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You are here: Home Investigating corruption Operation Belcarra public hearing Operation Belcarra report: Summary and recommendations
You are here: Home Investigating corruption Operation Belcarra public hearing Operation Belcarra report: Summary and recommendations
You are here: Home Investigating corruption Operation Belcarra public hearing Operation Belcarra report: Summary and recommendations

Operation Belcarra report: Summary and recommendations

Summary

Local governments are responsible for the good governance of local and regional communities. In performing this role, local governments execute a range of functions, including planning and monitoring, service delivery, and lawmaking and enforcement. They also play an important advocacy role, representing the interests of their community in negotiations with state and federal governments and the non-government sector. Those charged with this responsibility, elected mayors and councillors, must comply with relevant laws and adhere to the key principles of good government — equity, transparency, integrity and accountability — to secure the confidence of the communities they serve. Communities are rightly outraged when the behaviour of their elected representatives falls below these basic standards.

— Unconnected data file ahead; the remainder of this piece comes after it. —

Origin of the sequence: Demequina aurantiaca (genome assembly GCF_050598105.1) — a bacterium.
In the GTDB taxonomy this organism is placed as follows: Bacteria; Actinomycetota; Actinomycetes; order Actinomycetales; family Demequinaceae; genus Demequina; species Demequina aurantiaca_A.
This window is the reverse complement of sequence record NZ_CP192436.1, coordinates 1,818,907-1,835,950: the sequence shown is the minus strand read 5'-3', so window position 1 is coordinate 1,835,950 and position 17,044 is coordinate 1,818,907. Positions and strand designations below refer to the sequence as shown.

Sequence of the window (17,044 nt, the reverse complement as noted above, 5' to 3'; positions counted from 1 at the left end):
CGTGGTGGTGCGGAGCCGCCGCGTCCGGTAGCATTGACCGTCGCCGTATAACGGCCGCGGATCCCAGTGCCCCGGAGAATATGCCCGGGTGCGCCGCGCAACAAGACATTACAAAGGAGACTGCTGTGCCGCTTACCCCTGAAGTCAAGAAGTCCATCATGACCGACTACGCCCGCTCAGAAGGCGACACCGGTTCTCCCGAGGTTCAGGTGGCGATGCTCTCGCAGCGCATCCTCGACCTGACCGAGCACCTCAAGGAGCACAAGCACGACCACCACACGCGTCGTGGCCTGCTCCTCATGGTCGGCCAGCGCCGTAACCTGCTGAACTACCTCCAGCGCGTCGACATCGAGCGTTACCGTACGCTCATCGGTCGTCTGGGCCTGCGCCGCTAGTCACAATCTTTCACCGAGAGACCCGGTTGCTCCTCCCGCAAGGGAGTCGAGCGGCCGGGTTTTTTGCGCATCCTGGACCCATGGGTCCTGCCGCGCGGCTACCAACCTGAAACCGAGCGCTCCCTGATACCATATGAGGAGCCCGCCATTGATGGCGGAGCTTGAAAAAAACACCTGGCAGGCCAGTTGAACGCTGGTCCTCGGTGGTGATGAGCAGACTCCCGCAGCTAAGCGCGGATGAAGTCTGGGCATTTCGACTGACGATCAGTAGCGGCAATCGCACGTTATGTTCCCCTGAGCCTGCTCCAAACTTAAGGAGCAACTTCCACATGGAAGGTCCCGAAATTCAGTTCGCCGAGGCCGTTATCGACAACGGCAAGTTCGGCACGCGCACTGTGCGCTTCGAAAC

Following the Queensland local government elections on 19 March 2016, the Crime and Corruption Commission (CCC) received numerous complaints about the conduct of candidates for several councils, including Gold Coast, Ipswich, Moreton Bay and Logan. Consistent with the CCC’s responsibilities to investigate corruption, and prevent corruption and promote integrity, the CCC commenced Operation Belcarra to: